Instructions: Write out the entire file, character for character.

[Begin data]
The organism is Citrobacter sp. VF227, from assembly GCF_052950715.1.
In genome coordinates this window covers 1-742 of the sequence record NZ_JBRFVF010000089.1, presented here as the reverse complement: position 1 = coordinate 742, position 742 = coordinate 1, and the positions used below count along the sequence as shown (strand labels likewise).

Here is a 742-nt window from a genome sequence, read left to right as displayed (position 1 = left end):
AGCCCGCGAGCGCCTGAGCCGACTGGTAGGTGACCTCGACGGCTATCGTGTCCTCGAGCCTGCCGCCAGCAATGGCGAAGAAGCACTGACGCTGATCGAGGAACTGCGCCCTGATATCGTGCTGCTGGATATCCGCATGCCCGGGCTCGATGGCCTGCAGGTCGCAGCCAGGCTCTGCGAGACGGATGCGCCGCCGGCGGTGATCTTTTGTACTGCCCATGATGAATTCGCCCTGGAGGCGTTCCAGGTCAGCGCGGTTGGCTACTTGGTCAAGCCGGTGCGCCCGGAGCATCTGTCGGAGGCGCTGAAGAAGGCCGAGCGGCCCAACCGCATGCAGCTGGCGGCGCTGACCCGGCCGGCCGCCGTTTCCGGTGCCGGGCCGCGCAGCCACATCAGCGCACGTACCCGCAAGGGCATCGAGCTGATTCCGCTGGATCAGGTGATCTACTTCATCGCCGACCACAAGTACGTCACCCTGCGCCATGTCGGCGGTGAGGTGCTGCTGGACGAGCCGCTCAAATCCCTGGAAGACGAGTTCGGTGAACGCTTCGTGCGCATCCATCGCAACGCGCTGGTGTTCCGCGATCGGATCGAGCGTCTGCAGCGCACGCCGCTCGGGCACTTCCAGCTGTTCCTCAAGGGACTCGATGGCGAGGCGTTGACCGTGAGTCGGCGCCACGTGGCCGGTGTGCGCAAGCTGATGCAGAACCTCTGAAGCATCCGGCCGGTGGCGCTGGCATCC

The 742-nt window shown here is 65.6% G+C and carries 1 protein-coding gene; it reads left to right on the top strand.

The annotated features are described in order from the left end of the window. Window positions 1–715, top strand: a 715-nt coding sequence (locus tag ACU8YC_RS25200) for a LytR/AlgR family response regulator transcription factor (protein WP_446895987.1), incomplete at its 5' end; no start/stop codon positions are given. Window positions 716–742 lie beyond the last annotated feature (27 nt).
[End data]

The organism is Citrobacter sp. VF227, from assembly GCF_052950715.1.
In genome coordinates this window covers 1-742 of the sequence record NZ_JBRFVF010000089.1, presented here as the reverse complement: position 1 = coordinate 742, position 742 = coordinate 1, and the positions used below count along the sequence as shown (strand labels likewise).

Here is a 742-nt window from a genome sequence, read left to right as displayed (position 1 = left end):
AGCCCGCGAGCGCCTGAGCCGACTGGTAGGTGACCTCGACGGCTATCGTGTCCTCGAGCCTGCCGCCAGCAATGGCGAAGAAGCACTGACGCTGATCGAGGAACTGCGCCCTGATATCGTGCTGCTGGATATCCGCATGCCCGGGCTCGATGGCCTGCAGGTCGCAGCCAGGCTCTGCGAGACGGATGCGCCGCCGGCGGTGATCTTTTGTACTGCCCATGATGAATTCGCCCTGGAGGCGTTCCAGGTCAGCGCGGTTGGCTACTTGGTCAAGCCGGTGCGCCCGGAGCATCTGTCGGAGGCGCTGAAGAAGGCCGAGCGGCCCAACCGCATGCAGCTGGCGGCGCTGACCCGGCCGGCCGCCGTTTCCGGTGCCGGGCCGCGCAGCCACATCAGCGCACGTACCCGCAAGGGCATCGAGCTGATTCCGCTGGATCAGGTGATCTACTTCATCGCCGACCACAAGTACGTCACCCTGCGCCATGTCGGCGGTGAGGTGCTGCTGGACGAGCCGCTCAAATCCCTGGAAGACGAGTTCGGTGAACGCTTCGTGCGCATCCATCGCAACGCGCTGGTGTTCCGCGATCGGATCGAGCGTCTGCAGCGCACGCCGCTCGGGCACTTCCAGCTGTTCCTCAAGGGACTCGATGGCGAGGCGTTGACCGTGAGTCGGCGCCACGTGGCCGGTGTGCGCAAGCTGATGCAGAACCTCTGAAGCATCCGGCCGGTGGCGCTGGCATCC

The 742-nt window shown here is 65.6% G+C and carries 1 protein-coding gene; it reads left to right on the top strand.

The annotated features are described in order from the left end of the window. Window positions 1–715, top strand: a 715-nt coding sequence (locus tag ACU8YC_RS25200) for a LytR/AlgR family response regulator transcription factor (protein WP_446895987.1), incomplete at its 5' end; no start/stop codon positions are given. Window positions 716–742 lie beyond the last annotated feature (27 nt).